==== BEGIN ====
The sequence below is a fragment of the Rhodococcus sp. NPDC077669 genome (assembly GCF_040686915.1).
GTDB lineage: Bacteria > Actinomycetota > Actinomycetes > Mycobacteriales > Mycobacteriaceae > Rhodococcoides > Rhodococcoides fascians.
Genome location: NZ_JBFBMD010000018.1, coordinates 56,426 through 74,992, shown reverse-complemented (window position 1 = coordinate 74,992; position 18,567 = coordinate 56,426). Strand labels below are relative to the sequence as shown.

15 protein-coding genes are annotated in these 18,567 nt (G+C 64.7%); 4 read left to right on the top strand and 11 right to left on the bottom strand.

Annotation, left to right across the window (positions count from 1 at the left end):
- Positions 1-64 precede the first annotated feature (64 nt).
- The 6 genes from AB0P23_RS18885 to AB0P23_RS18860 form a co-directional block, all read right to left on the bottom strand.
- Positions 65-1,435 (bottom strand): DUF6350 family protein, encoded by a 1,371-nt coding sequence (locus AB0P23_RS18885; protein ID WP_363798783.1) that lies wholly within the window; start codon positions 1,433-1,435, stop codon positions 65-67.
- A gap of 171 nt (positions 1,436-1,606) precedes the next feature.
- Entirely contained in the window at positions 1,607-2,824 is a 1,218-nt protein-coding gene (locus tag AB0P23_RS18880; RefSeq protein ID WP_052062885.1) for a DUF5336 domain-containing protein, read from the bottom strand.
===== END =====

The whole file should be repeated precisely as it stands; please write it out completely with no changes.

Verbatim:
The sequence below is a fragment of the Rhodococcus sp. NPDC077669 genome (assembly GCF_040686915.1).
GTDB lineage: Bacteria > Actinomycetota > Actinomycetes > Mycobacteriales > Mycobacteriaceae > Rhodococcoides > Rhodococcoides fascians.
Genome location: NZ_JBFBMD010000018.1, coordinates 56,426 through 74,992, shown reverse-complemented (window position 1 = coordinate 74,992; position 18,567 = coordinate 56,426). Strand labels below are relative to the sequence as shown.

15 protein-coding genes are annotated in these 18,567 nt (G+C 64.7%); 4 read left to right on the top strand and 11 right to left on the bottom strand.

Annotation, left to right across the window (positions count from 1 at the left end):
- Positions 1-64 precede the first annotated feature (64 nt).
- The 6 genes from AB0P23_RS18885 to AB0P23_RS18860 form a co-directional block, all read right to left on the bottom strand.
- Positions 65-1,435 (bottom strand): DUF6350 family protein, encoded by a 1,371-nt coding sequence (locus AB0P23_RS18885; protein ID WP_363798783.1) that lies wholly within the window; start codon positions 1,433-1,435, stop codon positions 65-67.
- A gap of 171 nt (positions 1,436-1,606) precedes the next feature.
- Entirely contained in the window at positions 1,607-2,824 is a 1,218-nt protein-coding gene (locus tag AB0P23_RS18880; RefSeq protein ID WP_052062885.1) for a DUF5336 domain-containing protein, read from the bottom strand.